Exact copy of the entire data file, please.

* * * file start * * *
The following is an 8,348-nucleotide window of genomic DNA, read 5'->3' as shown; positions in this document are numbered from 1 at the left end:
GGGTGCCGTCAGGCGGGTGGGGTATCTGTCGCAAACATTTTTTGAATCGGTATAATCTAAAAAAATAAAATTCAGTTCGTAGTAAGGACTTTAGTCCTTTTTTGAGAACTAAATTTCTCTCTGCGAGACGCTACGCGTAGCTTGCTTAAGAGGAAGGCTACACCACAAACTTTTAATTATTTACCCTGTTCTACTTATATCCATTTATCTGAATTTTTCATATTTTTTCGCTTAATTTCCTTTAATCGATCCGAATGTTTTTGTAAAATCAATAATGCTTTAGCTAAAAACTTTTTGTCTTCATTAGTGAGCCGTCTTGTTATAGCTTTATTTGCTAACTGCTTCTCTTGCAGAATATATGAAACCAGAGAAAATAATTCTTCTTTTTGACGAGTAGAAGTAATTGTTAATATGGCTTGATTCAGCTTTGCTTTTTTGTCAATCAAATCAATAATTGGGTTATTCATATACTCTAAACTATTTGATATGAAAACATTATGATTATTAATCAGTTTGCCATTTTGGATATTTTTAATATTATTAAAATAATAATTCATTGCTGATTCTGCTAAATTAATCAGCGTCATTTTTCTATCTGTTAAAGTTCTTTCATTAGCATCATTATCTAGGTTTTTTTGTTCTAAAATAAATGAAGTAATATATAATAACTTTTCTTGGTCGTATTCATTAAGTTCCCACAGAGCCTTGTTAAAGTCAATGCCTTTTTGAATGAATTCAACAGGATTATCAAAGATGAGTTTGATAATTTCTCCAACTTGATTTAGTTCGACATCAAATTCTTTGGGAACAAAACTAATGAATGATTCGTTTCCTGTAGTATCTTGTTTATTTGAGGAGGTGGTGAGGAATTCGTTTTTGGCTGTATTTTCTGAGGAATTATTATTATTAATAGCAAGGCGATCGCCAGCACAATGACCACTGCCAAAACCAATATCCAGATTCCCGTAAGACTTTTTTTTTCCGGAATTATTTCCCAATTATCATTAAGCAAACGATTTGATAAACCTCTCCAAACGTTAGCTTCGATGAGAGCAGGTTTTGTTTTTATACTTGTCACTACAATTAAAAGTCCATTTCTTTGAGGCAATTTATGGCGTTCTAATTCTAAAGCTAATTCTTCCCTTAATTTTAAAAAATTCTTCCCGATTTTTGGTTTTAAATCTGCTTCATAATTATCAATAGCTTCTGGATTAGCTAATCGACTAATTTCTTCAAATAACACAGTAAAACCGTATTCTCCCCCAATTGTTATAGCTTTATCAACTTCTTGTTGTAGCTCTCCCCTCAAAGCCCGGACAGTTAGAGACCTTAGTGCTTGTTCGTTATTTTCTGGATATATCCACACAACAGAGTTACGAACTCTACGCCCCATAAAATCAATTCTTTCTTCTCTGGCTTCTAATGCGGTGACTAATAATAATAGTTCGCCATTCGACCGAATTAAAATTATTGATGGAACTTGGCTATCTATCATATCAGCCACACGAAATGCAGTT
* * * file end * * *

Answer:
The following is an 8,348-nucleotide window of genomic DNA, read 5'->3' as shown; positions in this document are numbered from 1 at the left end:
GGGTGCCGTCAGGCGGGTGGGGTATCTGTCGCAAACATTTTTTGAATCGGTATAATCTAAAAAAATAAAATTCAGTTCGTAGTAAGGACTTTAGTCCTTTTTTGAGAACTAAATTTCTCTCTGCGAGACGCTACGCGTAGCTTGCTTAAGAGGAAGGCTACACCACAAACTTTTAATTATTTACCCTGTTCTACTTATATCCATTTATCTGAATTTTTCATATTTTTTCGCTTAATTTCCTTTAATCGATCCGAATGTTTTTGTAAAATCAATAATGCTTTAGCTAAAAACTTTTTGTCTTCATTAGTGAGCCGTCTTGTTATAGCTTTATTTGCTAACTGCTTCTCTTGCAGAATATATGAAACCAGAGAAAATAATTCTTCTTTTTGACGAGTAGAAGTAATTGTTAATATGGCTTGATTCAGCTTTGCTTTTTTGTCAATCAAATCAATAATTGGGTTATTCATATACTCTAAACTATTTGATATGAAAACATTATGATTATTAATCAGTTTGCCATTTTGGATATTTTTAATATTATTAAAATAATAATTCATTGCTGATTCTGCTAAATTAATCAGCGTCATTTTTCTATCTGTTAAAGTTCTTTCATTAGCATCATTATCTAGGTTTTTTTGTTCTAAAATAAATGAAGTAATATATAATAACTTTTCTTGGTCGTATTCATTAAGTTCCCACAGAGCCTTGTTAAAGTCAATGCCTTTTTGAATGAATTCAACAGGATTATCAAAGATGAGTTTGATAATTTCTCCAACTTGATTTAGTTCGACATCAAATTCTTTGGGAACAAAACTAATGAATGATTCGTTTCCTGTAGTATCTTGTTTATTTGAGGAGGTGGTGAGGAATTCGTTTTTGGCTGTATTTTCTGAGGAATTATTATTATTAATAGCAAGGCGATCGCCAGCACAATGACCACTGCCAAAACCAATATCCAGATTCCCGTAAGACTTTTTTTTTCCGGAATTATTTCCCAATTATCATTAAGCAAACGATTTGATAAACCTCTCCAAACGTTAGCTTCGATGAGAGCAGGTTTTGTTTTTATACTTGTCACTACAATTAAAAGTCCATTTCTTTGAGGCAATTTATGGCGTTCTAATTCTAAAGCTAATTCTTCCCTTAATTTTAAAAAATTCTTCCCGATTTTTGGTTTTAAATCTGCTTCATAATTATCAATAGCTTCTGGATTAGCTAATCGACTAATTTCTTCAAATAACACAGTAAAACCGTATTCTCCCCCAATTGTTATAGCTTTATCAACTTCTTGTTGTAGCTCTCCCCTCAAAGCCCGGACAGTTAGAGACCTTAGTGCTTGTTCGTTATTTTCTGGATATATCCACACAACAGAGTTACGAACTCTACGCCCCATAAAATCAATTCTTTCTTCTCTGGCTTCTAATGCGGTGACTAATAATAATAGTTCGCCATTCGACCGAATTAAAATTATTGATGGAACTTGGCTATCTATCATATCAGCCACACGAAATGCAGTT